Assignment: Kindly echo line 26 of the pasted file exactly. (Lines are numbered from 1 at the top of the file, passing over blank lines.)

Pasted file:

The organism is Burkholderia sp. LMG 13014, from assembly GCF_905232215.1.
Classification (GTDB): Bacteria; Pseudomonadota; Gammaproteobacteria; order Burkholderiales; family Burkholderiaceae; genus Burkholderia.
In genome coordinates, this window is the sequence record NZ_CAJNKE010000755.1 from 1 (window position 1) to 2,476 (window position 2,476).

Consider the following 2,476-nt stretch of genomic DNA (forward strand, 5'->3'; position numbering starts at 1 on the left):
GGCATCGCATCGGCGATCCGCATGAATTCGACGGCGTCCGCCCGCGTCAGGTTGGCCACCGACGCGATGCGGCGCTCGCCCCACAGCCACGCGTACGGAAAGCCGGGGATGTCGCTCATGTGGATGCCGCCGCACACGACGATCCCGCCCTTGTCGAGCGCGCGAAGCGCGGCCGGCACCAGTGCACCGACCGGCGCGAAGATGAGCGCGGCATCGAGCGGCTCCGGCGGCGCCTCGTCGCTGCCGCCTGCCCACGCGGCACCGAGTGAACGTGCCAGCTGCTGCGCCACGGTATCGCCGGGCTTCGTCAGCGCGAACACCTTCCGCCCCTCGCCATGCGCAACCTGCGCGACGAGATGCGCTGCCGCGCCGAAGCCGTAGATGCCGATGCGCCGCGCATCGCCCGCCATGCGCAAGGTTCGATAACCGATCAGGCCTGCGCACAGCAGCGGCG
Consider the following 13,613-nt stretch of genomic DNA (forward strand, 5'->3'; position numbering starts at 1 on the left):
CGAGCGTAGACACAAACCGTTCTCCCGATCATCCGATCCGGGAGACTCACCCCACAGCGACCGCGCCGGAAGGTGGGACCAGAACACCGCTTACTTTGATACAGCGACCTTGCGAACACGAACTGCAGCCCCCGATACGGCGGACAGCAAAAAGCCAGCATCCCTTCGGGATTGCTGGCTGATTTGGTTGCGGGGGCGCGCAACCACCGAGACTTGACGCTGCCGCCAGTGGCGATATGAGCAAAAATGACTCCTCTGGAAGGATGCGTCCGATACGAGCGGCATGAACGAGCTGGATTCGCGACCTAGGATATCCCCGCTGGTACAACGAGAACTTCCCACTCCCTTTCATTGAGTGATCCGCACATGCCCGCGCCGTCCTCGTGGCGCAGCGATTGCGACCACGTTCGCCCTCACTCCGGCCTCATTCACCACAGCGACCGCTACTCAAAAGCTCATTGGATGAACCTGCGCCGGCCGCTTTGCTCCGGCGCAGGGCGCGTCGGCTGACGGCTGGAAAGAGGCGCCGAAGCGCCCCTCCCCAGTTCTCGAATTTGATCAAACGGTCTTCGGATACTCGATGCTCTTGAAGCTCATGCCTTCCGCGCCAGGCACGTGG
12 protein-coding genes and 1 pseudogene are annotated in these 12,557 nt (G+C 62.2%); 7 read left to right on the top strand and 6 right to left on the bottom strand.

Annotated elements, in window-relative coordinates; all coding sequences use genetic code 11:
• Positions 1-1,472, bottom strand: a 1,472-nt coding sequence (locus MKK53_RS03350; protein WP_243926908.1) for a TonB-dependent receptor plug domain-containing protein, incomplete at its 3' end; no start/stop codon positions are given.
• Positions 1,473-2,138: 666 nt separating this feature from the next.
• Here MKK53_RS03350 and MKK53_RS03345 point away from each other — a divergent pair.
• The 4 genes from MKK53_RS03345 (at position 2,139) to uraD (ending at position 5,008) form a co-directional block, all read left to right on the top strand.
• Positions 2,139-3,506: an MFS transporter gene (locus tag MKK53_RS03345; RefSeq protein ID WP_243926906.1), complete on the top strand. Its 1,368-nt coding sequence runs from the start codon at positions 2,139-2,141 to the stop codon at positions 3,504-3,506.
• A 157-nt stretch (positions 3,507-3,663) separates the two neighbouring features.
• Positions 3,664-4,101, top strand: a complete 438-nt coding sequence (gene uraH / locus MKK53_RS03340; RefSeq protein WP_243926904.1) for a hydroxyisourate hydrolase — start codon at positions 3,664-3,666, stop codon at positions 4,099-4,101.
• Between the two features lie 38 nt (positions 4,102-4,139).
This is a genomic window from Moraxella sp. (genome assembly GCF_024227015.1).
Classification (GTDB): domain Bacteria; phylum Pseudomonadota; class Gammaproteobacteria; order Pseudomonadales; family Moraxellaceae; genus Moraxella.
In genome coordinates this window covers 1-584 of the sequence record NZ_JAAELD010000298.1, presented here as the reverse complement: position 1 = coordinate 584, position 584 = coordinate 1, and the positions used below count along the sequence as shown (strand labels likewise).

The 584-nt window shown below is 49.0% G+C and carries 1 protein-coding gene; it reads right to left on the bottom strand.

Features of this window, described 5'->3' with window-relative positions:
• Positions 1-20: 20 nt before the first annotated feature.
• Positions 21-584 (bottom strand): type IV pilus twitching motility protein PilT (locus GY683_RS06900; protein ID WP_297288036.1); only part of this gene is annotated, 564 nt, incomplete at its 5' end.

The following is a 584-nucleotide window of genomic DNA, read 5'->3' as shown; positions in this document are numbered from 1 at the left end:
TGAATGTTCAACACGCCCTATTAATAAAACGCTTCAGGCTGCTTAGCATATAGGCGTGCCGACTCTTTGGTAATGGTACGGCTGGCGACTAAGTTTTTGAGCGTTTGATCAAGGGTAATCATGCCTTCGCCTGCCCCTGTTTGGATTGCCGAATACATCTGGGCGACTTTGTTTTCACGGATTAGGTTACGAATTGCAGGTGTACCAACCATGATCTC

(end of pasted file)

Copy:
TGAATGTTCAACACGCCCTATTAATAAAACGCTTCAGGCTGCTTAGCATATAGGCGTGCCGACTCTTTGGTAATGGTACGGCTGGCGACTAAGTTTTTGAGCGTTTGATCAAGGGTAATCATGCCTTCGCCTGCCCCTGTTTGGATTGCCGAATACATCTGGGCGACTTTGTTTTCACGGATTAGGTTACGAATTGCAGGTGTACCAACCATGATCTC